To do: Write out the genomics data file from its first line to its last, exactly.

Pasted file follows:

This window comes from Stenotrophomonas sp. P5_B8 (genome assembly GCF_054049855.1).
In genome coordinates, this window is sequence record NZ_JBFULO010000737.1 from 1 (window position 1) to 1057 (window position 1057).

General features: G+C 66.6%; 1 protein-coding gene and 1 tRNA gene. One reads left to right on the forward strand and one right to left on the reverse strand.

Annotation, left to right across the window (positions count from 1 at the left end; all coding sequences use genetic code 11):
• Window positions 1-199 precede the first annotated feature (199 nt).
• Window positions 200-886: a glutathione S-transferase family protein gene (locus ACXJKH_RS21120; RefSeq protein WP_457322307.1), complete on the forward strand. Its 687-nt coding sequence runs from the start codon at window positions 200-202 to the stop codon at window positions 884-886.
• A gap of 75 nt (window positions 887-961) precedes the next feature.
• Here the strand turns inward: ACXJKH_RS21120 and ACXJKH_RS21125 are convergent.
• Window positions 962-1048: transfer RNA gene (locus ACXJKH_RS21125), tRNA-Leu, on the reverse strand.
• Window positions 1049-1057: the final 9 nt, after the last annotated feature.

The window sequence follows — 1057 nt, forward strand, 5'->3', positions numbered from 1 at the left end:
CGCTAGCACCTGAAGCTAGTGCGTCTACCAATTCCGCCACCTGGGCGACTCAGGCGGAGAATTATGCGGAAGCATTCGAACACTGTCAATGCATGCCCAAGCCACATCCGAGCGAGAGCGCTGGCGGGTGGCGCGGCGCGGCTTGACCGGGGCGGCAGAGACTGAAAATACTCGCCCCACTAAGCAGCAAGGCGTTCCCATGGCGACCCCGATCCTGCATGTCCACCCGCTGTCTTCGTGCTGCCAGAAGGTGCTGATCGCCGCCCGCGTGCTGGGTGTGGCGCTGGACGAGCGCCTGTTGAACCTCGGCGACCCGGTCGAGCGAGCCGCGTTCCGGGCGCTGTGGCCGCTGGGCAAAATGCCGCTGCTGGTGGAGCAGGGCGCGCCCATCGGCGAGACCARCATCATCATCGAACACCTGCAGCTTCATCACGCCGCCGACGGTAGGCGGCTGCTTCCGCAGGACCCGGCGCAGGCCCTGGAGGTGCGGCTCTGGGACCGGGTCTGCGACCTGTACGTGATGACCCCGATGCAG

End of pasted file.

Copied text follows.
This window comes from Stenotrophomonas sp. P5_B8 (genome assembly GCF_054049855.1).
In genome coordinates, this window is sequence record NZ_JBFULO010000737.1 from 1 (window position 1) to 1057 (window position 1057).

General features: G+C 66.6%; 1 protein-coding gene and 1 tRNA gene. One reads left to right on the forward strand and one right to left on the reverse strand.

Annotation, left to right across the window (positions count from 1 at the left end; all coding sequences use genetic code 11):
• Window positions 1-199 precede the first annotated feature (199 nt).
• Window positions 200-886: a glutathione S-transferase family protein gene (locus ACXJKH_RS21120; RefSeq protein WP_457322307.1), complete on the forward strand. Its 687-nt coding sequence runs from the start codon at window positions 200-202 to the stop codon at window positions 884-886.
• A gap of 75 nt (window positions 887-961) precedes the next feature.
• Here the strand turns inward: ACXJKH_RS21120 and ACXJKH_RS21125 are convergent.
• Window positions 962-1048: transfer RNA gene (locus ACXJKH_RS21125), tRNA-Leu, on the reverse strand.
• Window positions 1049-1057: the final 9 nt, after the last annotated feature.

The window sequence follows — 1057 nt, forward strand, 5'->3', positions numbered from 1 at the left end:
CGCTAGCACCTGAAGCTAGTGCGTCTACCAATTCCGCCACCTGGGCGACTCAGGCGGAGAATTATGCGGAAGCATTCGAACACTGTCAATGCATGCCCAAGCCACATCCGAGCGAGAGCGCTGGCGGGTGGCGCGGCGCGGCTTGACCGGGGCGGCAGAGACTGAAAATACTCGCCCCACTAAGCAGCAAGGCGTTCCCATGGCGACCCCGATCCTGCATGTCCACCCGCTGTCTTCGTGCTGCCAGAAGGTGCTGATCGCCGCCCGCGTGCTGGGTGTGGCGCTGGACGAGCGCCTGTTGAACCTCGGCGACCCGGTCGAGCGAGCCGCGTTCCGGGCGCTGTGGCCGCTGGGCAAAATGCCGCTGCTGGTGGAGCAGGGCGCGCCCATCGGCGAGACCARCATCATCATCGAACACCTGCAGCTTCATCACGCCGCCGACGGTAGGCGGCTGCTTCCGCAGGACCCGGCGCAGGCCCTGGAGGTGCGGCTCTGGGACCGGGTCTGCGACCTGTACGTGATGACCCCGATGCAG